After the fall of the Iron Curtain, Nordic and Baltic universities became engaged in researcher education cooperation in social work. Finland as a bilingual country (Finnish/Swedish) also shares a long common Nordic history of social policy development, especially with Sweden, but it also could now re-activate its special relationship with Estonia due to the closeness of the Finnish and Estonian languages. Based on interviews with key players in the development of Nordic-Baltic researcher education co-operation initiated by Finland, this chapter explores the scientific prerequisites for and the benefits of joint efforts in Nordic-Baltic researcher education and the impact of various scientific, historical, and linguistic similarities and differences between the countries involved. The ultimate goal is to thereby contribute to the understanding of the dynamics of developing social work research and education in the Nordic-Baltic region as an example of the relevance of linguistic and historical differences and similarities.
European Social Work: lost in translations, united in diversity, or based on common and critical understandings? Lessons from a multilingual university in South Tyrol
Based on the example of the social work programme at the Free University of Bozen-Bolzano in the plurilingual border region of South Tyrol, Italy, the chapter highlights potentials and challenges for the development of a distinctive European perspective in Social Work and Social Work Education. Besides the need to combine the analysis of local and national conditions, frameworks, and traditions with intercultural approaches and international comparative perspectives, further steps and efforts are needed to strengthen transcultural and transnational perspectives and efforts of transnational social work knowledge production. Particular attention is also given to challenges related to the use of language and to risks of professional and disciplinary imperialism. The contribution underlines the need of a critical reflexive stance towards social work's positionings and engagement with diversity and commonalities as requirements for the development of a distinct vision of European Social Work.Intra-national similarities and differences in social work and their significance for developing European dimensions of research and education - the case of Belgium
Griet Roets, Nicolas Jacquet, Daniel Zamora Vargas, Martin Wagener, Koen Hermans and Rudi Roose
The linguistic division of Belgium is also reflected in social work. Whereas social work has recently received full academic recognition in the Dutch-speaking part of Belgium with BA/MA programmes at the Universities Ghent, Leuven, and Antwerp, in the French-speaking part its full academic status has only been recognized at the BA level. It still depends on 'bordering disciplines' such as sociology and social policy. However, although scholars in both parts of Belgium opened towards different European versions of social work, exchanges in social work research, policy, and practice between Flanders, Brussels, and Wallonia are rare. Structural factors like lack of a lingua franca and the erosion of shared policy, practice, and funding structures obstructed the sharing of social work notions across Belgium. The authors examine historical welfare commonalities and draw on research insights emerging from joint seminars between social work scholars to derive proposals for better utilizing intra-national diversity.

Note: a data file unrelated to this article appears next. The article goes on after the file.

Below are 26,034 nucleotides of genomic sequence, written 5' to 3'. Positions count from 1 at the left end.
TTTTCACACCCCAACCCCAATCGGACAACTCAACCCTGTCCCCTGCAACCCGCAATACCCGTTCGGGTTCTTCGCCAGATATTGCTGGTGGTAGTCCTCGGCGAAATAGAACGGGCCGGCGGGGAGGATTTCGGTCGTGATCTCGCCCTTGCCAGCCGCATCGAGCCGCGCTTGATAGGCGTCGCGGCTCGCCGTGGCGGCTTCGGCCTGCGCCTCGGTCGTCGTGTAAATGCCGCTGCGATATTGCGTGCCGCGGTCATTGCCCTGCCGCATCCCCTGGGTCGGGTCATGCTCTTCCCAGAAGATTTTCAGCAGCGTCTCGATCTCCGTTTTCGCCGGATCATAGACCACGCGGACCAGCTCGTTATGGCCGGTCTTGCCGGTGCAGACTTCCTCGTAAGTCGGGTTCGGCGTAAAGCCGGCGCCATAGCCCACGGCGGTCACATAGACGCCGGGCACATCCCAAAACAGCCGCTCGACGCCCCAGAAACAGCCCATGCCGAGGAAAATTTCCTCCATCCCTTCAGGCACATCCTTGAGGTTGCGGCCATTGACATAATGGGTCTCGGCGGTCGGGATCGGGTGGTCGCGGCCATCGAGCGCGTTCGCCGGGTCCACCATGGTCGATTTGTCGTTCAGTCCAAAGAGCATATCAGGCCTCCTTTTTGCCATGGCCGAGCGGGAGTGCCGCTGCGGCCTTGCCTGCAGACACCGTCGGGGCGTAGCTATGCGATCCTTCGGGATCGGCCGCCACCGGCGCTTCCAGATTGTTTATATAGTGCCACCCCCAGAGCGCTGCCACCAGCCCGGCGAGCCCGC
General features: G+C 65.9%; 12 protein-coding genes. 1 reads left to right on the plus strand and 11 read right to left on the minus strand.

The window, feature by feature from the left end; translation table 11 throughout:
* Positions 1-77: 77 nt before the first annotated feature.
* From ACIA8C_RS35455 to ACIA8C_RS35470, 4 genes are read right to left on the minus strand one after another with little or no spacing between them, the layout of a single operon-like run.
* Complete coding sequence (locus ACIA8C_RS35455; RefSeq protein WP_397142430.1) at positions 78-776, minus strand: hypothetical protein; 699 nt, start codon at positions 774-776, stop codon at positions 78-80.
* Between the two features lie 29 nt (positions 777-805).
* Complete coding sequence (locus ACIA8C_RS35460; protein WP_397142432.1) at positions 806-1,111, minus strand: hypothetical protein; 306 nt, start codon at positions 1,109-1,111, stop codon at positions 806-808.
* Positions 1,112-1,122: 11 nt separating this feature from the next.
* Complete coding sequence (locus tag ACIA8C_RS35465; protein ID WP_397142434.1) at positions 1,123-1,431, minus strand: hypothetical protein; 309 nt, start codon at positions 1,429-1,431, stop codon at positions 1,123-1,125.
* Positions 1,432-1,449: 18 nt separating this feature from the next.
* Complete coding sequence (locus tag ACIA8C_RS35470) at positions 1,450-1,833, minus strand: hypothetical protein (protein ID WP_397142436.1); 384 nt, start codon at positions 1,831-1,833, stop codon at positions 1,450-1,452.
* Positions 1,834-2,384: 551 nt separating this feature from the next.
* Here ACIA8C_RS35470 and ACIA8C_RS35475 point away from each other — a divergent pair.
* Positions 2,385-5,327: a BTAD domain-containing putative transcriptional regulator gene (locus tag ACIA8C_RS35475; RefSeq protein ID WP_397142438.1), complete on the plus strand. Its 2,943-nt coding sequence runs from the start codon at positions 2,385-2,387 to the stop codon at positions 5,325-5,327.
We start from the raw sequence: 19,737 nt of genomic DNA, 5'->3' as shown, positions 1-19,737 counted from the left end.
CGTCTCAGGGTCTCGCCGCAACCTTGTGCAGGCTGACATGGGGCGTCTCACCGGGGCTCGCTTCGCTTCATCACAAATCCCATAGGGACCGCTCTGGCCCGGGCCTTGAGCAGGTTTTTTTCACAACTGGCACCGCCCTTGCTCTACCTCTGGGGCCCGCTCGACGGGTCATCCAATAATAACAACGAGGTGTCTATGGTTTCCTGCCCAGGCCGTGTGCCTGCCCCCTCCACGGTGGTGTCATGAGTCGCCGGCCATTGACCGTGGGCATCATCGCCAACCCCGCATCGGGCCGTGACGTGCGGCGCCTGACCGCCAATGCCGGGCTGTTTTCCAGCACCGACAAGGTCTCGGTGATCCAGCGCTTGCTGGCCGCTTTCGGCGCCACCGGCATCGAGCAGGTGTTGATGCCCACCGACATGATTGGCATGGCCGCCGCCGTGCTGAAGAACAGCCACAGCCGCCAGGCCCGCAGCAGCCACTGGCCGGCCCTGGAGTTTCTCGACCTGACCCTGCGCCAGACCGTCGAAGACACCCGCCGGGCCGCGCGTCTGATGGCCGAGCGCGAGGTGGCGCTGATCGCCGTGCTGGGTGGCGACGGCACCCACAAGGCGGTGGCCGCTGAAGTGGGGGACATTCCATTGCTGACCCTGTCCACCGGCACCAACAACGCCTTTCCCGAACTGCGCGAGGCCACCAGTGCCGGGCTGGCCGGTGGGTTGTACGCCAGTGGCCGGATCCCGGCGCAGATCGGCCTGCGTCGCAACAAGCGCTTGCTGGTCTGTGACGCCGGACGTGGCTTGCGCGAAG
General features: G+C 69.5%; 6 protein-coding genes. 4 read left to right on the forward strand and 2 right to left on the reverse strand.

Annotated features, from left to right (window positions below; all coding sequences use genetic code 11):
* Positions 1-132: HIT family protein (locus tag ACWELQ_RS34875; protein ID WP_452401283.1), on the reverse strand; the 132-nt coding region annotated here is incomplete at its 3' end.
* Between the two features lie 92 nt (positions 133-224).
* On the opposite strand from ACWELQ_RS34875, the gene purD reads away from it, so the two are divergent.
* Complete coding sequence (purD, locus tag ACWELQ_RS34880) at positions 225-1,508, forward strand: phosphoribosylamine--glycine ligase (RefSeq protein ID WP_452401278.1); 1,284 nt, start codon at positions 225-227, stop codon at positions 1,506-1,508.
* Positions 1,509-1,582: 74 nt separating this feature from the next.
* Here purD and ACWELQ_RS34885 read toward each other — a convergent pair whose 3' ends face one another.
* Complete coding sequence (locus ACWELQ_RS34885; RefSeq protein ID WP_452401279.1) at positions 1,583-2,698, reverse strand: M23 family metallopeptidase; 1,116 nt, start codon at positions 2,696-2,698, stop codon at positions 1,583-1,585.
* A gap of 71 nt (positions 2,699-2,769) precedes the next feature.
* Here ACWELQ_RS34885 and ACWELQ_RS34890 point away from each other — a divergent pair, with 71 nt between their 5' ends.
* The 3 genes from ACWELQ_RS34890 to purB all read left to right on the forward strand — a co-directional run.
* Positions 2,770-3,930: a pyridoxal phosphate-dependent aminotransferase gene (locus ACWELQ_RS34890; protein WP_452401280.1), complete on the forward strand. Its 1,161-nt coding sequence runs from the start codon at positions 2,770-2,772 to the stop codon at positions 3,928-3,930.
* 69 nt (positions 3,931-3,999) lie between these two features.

Social work, political conflict, and European society: reflections from Northern Ireland
This chapter explores how social workers deal with the political conflict in Northern Ireland. A brief historical account, which positions the conflict in international contexts, leads to a discussion of the complex contemporary social work role on account of sectarian divisions, the nature of social work organisations, and failures of politics in delivering peace-building measures promised in the Belfast Agreement of 1998. The author researched social workers who experienced the most violent period of the conflict and try to explain these relationships. The author concludes that more radical approaches to social work practice, policy, and education can challenge existing sectarianism and other forms of discrimination, thereby drawing lessons with relevance for the wider European milieu where such forms of conflict increase at a time of shifts to the right and the emergence of new populist, right-wing movements.
Conclusions: Cultural diversity and core principles and values in social work
Walter Lorenz, Zuzana Havrdova, Oldrich Matousek
The concluding chapter sums up the experiences and analyses presented in the previous chapters and reaffirms the constructive confrontation with particularity and universality as a core competence of social work. Focusing on the diverse contexts in the continuously changing scenario of Europe constitutes a valuable resource for social work-study programmes to prepare future practitioners for dealing with the complex interplay between personal social problems and socio-political conditions. Social work has a central responsibility at both levels and can, therefore, also make an important contribution to strengthening social solidarity across European divides.